The New York Times reported Wednesday a surge in the number of students in the nation’s schools who receive free or reduced-price lunches, an indication of adverse impacts from the faltering economy.

But at Evanston/Skokie School District 65, any rise has been barely perceptible, according to Jordan Ryan, coordinator of food and nutrition for the district.

In fact, the percentage of low-income students, a classification that includes families receiving public aid, living in institutions for neglected or delinquent children, supported in foster homes with public funds, as well as those eligible to receive free or reduced lunches, is approximately the same this year, at 41 percent,  as it was in the 2008-09 school year.

The Times calculated an increase of 17 percent nationwide since the 2006-07 school  year,  based upon information received from the Department of Agriculture, the federal agency responsible for the meals program. The increases were particularly sizable in states hit hardest by the weak economy, such as Florida, Nevada, and Tennessee.

The Times noted that Congress passed the National School Lunch Act in 1946 in an effort to support commodity prices after World War II by diverting surplus food from the farms to needy school children. Students from families with incomes less than 130 percent of the poverty level, or $29,055 for a family of four, are eligible for free meals, while those with incomes up to $41,348 can purchase lunch for 40 cents.

As of October 2011, some 2,499 students in District 65 were eligible for free lunch and 424 students were eligible for reduced lunch, a total of 2,923 students, or 40 percent of the total students served by the district.

The percentage of eligible students at elementary schools ranged from 19 percent at Orrington to 66 percent at Oakton, while at middle schools the percentages ranged from 30 percent at Haven to 65 percent at Chute.

Charles Bartling

A resident of Evanston since 1975, Chuck Bartling holds a master’s degree in journalism from Northwestern University and has extensive experience as a reporter and editor for daily newspapers, radio...

Join the Conversation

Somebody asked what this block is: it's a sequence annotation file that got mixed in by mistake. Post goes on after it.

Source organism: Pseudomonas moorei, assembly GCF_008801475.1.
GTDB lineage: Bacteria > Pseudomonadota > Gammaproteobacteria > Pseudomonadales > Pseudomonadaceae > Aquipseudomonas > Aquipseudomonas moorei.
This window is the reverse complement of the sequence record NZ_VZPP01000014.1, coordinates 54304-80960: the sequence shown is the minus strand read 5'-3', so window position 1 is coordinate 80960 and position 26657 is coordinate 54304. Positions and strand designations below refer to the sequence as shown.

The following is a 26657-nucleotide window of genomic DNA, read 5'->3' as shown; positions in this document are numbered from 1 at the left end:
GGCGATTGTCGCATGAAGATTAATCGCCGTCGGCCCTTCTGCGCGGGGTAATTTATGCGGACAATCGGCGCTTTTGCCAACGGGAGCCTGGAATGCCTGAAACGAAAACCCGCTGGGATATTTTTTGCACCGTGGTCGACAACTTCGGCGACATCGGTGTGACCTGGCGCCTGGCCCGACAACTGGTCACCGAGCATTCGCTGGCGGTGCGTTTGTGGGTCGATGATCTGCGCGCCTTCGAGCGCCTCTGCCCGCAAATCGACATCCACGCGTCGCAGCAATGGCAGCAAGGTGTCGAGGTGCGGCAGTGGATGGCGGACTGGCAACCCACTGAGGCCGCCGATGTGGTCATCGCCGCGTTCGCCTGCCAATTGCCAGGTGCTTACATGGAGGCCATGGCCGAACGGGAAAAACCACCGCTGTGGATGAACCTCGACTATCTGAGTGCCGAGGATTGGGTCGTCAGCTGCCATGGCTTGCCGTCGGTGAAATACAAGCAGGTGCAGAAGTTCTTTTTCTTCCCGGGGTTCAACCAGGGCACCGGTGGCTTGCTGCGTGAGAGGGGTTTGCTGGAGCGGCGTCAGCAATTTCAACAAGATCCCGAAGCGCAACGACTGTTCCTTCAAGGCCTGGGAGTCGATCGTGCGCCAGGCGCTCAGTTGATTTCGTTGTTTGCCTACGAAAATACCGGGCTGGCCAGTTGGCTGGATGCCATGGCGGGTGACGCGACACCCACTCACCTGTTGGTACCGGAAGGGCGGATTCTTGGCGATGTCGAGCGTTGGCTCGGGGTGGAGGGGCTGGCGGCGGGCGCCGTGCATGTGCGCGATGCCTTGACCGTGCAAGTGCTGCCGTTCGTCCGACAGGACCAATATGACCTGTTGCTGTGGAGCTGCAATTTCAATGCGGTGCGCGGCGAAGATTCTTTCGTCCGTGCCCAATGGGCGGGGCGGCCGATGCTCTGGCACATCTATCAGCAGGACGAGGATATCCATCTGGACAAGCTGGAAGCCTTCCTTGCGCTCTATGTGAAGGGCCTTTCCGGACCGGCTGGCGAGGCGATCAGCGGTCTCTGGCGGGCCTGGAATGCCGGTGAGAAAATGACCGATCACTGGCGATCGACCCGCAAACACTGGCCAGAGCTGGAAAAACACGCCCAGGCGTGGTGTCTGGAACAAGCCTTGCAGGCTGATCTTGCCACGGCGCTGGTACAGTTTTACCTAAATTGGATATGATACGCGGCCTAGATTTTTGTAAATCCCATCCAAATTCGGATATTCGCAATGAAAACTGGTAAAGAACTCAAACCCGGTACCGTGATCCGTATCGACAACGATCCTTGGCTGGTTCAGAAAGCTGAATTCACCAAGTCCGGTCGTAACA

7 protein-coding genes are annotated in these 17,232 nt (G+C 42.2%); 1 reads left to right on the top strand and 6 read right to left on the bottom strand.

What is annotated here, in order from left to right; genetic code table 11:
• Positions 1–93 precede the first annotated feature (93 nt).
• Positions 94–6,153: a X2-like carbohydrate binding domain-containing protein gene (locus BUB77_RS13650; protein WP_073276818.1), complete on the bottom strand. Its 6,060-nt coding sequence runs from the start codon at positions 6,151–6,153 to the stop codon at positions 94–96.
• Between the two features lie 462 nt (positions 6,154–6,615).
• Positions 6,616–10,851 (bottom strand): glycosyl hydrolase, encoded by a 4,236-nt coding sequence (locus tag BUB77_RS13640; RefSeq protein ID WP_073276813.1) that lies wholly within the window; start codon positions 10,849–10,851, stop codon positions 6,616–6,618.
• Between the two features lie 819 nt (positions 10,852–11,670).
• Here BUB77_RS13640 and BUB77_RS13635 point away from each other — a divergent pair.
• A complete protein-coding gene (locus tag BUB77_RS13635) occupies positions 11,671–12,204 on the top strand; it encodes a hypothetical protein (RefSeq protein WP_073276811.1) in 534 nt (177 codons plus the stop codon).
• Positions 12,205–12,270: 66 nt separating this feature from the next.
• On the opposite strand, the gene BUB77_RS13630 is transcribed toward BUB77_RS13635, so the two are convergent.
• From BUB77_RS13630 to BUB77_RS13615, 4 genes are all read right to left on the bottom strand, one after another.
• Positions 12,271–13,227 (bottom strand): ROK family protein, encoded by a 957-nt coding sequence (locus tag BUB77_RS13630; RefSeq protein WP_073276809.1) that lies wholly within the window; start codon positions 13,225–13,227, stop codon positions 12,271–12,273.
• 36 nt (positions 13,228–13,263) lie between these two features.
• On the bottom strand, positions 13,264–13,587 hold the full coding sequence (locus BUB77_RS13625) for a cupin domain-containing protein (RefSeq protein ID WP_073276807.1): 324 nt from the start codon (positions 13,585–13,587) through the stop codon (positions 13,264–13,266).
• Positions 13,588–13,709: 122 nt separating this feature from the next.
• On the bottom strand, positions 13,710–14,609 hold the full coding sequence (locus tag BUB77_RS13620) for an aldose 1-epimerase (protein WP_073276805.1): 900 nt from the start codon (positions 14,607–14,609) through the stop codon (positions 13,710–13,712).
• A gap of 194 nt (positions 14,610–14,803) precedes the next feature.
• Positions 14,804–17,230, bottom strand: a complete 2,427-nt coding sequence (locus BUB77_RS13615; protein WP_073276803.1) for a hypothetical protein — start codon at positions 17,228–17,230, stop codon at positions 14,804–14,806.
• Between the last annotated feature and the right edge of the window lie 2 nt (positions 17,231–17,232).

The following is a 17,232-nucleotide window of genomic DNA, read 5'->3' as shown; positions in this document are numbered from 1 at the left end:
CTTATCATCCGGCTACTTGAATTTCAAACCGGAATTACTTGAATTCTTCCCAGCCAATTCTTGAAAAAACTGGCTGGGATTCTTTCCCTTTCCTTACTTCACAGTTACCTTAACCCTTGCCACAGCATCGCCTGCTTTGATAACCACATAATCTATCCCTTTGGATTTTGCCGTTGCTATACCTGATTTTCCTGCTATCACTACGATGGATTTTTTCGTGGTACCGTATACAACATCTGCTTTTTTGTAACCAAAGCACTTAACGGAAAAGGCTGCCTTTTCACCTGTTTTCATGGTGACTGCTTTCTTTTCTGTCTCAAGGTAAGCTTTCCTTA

1 Comment

  1. District 65 should be offering healthier meal options

    I don't support building a new school for the 5th Ward, primarily because there is space available at Oakton, Dawes and Washington, and as a result, the additional expenditures of the new school would make it extremely imprudent at the present time.  The District should instead increase funding to support disadvantaged kids so that educational performance divide is eliminated, i.e., more after school programs, creating more opportunities for teachers to meet with parents who cannot attend parent-teacher conferences.  Essentially, programs that enable and encourage parents and kids to be more involved in education.  Something that comes to mind may be events in the evening where food can be served.

    Which also leads me to the nutrition issue.  My daughters don't participate in the "hot lunch" program because we do not believe the meals are nutritious.  There are too many instances where "breakfast for lunch" is the menu item of the day.  If you've seen this, it's basically pancakes or waffles with breakfast sausage.  They are shipped to the schools from ETHS in giant plastic bags, and the kids basically load up the meal with sweet syrup. What this does is create a huge sugar high for the kids, and then an hour later there is the sugar crash.  This type of diet does not help the child in the classroom, especially in the afternoon.

    District 65 needs to seriously rethink its lunch program.  There have been numerous articles about schools that have employed a "farm to table" program, where the kids are eating much more nutritiously, have more energy and generally are much healthier.  The recent adoption of a fruit and vegetable cart is a small step toward this, but the District needs to be bolder.  And in terms of expenditures, one that I would support.

    Increasing property taxes to build a school and the related costs of maintaining and operating such school is incredible fiscal foolishness.  It will raise property taxes exorbitantly, which will have adverse effects on property values as well as the "allure" of Evanston, which in turn will probably engender a migration of families away from Evanston, thereby reducing the amount of revenues collected by the city.  In short, I foresee a negative spiraling effect on the fiscal condition of the city if plans to build the 5th Ward school go forward.

    I also would like to highlight here that I'm not opposed to an increase in property taxes, per se, but what I am opposed to is the egregiously inefficient use of our tax dollars.  I want the District to use our money in sensible ways, and with distinct identifiable goals.  Is that too much to ask?

Leave a comment
The goal of our comment policy is to make the comments section a vibrant yet civil space. Treat each other with respect — even the people you disagree with. Whenever possible, provide links to credible documentary evidence to back up your factual claims.

Your email address will not be published. Required fields are marked *